I had extremely high expectations going into Ready Player One, for me it wasn’t just the next Spielberg production. It had to provide a entertaining and thoughtful look into the world of the Oasis, it had to make me care about the story beyond the abundance of pop culture references and Easter eggs, and it also had to be a faithful adaptation of the novel, bringing a level of reverence and respect to the source material while also giving us a fresh take on the story within a different medium.
Ready Player One isn’t as good as the book in my opinion, it was however one of the most entertaining and thoughtful films I’ve seen in recent years. Steven Spielberg once again delivers a mesmerizing roller coaster of pop culture molded around a well crafted story about friendship, and our love of nostalgia and a simpler past. And also what it is exactly that separates reality from fantasy. We all live in our own little fantasy worlds as a means of escape, but where is the line drawn when we can’t discern one from the other.
The plot is more or less lifted straight from the novel, were our protagonist Wade Watts, played by Tye Sheridan, participates in a mass hunt within the Oasis for a hidden Easter egg left behind by the creator James Halliday upon the time of his death. Whoever completes all the challenges set forth and deciphers all the riddles will gain his left behind riches and complete control over the Oasis itself. Wade, in his Oasis persona Parzival, teams up with his close friend Aech and love interest Art3mis as well as others to find the egg before it can be obtained by Nolan Sorrento, the CEO of Innovative Online Industries, a global Oasis software company who seeks full control over the OASIS.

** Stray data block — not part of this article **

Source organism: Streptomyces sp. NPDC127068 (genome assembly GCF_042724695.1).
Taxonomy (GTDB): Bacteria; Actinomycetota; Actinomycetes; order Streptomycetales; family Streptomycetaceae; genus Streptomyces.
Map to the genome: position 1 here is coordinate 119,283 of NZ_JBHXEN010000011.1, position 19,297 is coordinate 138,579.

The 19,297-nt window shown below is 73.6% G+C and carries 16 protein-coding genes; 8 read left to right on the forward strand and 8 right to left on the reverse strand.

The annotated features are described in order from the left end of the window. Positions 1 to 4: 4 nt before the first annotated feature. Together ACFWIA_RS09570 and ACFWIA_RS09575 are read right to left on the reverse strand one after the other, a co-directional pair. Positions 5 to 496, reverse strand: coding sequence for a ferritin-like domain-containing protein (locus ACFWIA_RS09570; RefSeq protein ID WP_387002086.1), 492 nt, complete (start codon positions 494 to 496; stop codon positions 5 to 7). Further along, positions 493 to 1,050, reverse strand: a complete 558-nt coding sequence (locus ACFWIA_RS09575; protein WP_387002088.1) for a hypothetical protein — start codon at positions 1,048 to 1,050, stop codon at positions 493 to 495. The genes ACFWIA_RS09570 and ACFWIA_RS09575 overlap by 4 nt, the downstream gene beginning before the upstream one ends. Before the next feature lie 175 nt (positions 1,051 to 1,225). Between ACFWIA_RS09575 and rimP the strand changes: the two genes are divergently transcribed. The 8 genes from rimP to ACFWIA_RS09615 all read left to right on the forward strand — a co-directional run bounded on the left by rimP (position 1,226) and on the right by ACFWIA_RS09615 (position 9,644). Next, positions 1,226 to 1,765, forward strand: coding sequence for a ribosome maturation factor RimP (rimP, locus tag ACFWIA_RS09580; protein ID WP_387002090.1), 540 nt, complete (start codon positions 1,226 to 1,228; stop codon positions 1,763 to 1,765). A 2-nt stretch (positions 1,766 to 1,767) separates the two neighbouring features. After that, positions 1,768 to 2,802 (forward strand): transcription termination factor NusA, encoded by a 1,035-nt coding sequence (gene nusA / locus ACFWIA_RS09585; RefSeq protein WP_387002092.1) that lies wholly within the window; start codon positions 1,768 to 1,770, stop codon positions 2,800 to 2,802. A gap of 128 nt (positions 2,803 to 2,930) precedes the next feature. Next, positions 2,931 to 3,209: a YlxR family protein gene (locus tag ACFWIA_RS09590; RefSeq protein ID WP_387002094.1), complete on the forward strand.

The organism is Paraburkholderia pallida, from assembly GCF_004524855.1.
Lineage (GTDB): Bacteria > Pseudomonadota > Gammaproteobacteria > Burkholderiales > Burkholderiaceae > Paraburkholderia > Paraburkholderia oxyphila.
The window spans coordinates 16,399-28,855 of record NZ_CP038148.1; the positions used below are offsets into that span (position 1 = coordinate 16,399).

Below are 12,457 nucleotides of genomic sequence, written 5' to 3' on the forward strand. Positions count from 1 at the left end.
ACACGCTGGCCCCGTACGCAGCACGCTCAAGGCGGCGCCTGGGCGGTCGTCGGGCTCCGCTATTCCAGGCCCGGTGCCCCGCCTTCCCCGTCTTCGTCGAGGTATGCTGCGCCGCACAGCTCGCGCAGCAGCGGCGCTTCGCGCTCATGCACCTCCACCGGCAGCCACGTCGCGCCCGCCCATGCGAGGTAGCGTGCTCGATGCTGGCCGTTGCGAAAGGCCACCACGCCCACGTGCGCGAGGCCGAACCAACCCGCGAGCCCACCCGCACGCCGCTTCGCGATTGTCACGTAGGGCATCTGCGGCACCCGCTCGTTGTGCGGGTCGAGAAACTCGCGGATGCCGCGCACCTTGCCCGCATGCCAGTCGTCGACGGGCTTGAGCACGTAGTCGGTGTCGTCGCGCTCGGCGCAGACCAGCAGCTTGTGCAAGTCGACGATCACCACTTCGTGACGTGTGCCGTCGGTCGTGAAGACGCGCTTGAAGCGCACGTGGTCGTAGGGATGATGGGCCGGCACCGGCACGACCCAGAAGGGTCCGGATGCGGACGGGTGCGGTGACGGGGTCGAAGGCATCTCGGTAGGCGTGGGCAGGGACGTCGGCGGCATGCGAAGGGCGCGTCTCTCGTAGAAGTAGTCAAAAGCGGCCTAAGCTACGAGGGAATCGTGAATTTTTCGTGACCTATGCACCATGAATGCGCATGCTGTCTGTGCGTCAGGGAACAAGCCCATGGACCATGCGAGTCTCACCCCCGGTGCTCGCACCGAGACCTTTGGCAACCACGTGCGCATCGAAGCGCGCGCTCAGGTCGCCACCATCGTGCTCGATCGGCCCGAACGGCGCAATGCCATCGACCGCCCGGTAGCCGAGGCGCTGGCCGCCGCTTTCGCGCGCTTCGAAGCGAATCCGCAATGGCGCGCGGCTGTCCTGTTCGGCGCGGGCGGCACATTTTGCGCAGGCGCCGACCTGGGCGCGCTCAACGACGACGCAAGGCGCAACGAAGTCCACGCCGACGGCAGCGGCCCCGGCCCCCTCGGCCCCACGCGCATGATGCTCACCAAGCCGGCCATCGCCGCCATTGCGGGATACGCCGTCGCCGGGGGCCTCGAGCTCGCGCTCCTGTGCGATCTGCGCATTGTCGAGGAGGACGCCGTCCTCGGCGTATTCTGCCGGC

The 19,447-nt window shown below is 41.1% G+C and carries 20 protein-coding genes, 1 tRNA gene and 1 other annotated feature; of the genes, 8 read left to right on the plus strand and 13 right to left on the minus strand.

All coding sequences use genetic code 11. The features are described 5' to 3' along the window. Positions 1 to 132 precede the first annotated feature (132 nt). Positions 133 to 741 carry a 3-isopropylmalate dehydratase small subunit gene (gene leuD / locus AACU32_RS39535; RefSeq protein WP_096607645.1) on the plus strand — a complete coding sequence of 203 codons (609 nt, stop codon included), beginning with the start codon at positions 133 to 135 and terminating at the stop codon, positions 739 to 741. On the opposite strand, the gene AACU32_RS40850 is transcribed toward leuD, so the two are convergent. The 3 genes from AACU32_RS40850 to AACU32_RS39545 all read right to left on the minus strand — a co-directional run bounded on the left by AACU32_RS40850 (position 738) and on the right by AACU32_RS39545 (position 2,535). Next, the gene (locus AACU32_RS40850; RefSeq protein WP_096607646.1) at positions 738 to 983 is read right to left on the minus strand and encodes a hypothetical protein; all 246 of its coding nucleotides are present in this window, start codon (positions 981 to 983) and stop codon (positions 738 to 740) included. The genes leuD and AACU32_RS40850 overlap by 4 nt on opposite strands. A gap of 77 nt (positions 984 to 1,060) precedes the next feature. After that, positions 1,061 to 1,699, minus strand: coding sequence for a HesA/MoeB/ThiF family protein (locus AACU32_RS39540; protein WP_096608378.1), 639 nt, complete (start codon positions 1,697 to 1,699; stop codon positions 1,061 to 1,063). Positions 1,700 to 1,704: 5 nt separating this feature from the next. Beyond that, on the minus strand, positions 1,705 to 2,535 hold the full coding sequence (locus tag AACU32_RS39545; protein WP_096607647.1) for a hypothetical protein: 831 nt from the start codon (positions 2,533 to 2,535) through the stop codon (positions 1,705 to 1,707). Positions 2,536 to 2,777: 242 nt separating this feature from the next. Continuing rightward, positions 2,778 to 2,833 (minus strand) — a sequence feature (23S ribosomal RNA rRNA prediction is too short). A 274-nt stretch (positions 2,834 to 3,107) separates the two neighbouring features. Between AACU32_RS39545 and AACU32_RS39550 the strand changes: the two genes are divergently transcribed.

My biggest fear going in was the movie would take the premise and ideas of the book and dumb them down to make the story easier to follow by mainstream viewers who probably wouldn’t ever read the book. I was relieved to find that they did it the best way they possibly could, it’s simplified to be sure, but not to the point where the story suffers. Some of the challenges are changed from what they were, and in a way I felt it worked better for the entertainment medium they were shifted to. While many things in the book were amazing in the context of reading a story, this movie does an incredible job of adapting them to fit within the context of a film. The film also takes the characters and gives them a little more interaction within the real world, which helps flesh them out in a way they makes them feel, no pun intended, real. This is especially true with Art3mis, who while a great character in the book, really comes off as every geek’s dream girl, this movie gives her a little more backstory and more to do beyond being the love interest. On the flip side characters like Shoto and Daito, who are main players in the book, are kind of side characters in this film. The film also handles the mass amounts of pop culture references almost as well as the book did. With a few more references from more recent years in our history to reflect the real world, but also a few obscure ones that I wasn’t expecting. Everything is referenced in some form or another and no one is left out of the loop. There were things I saw that I never thought I’d see in the film medium and it made me smile every time.
All in all this film did everything it had to: a faithful adaptation from the novel and a vastly entertaining film that celebrates a culture that doesn’t get the spotlight nearly enough.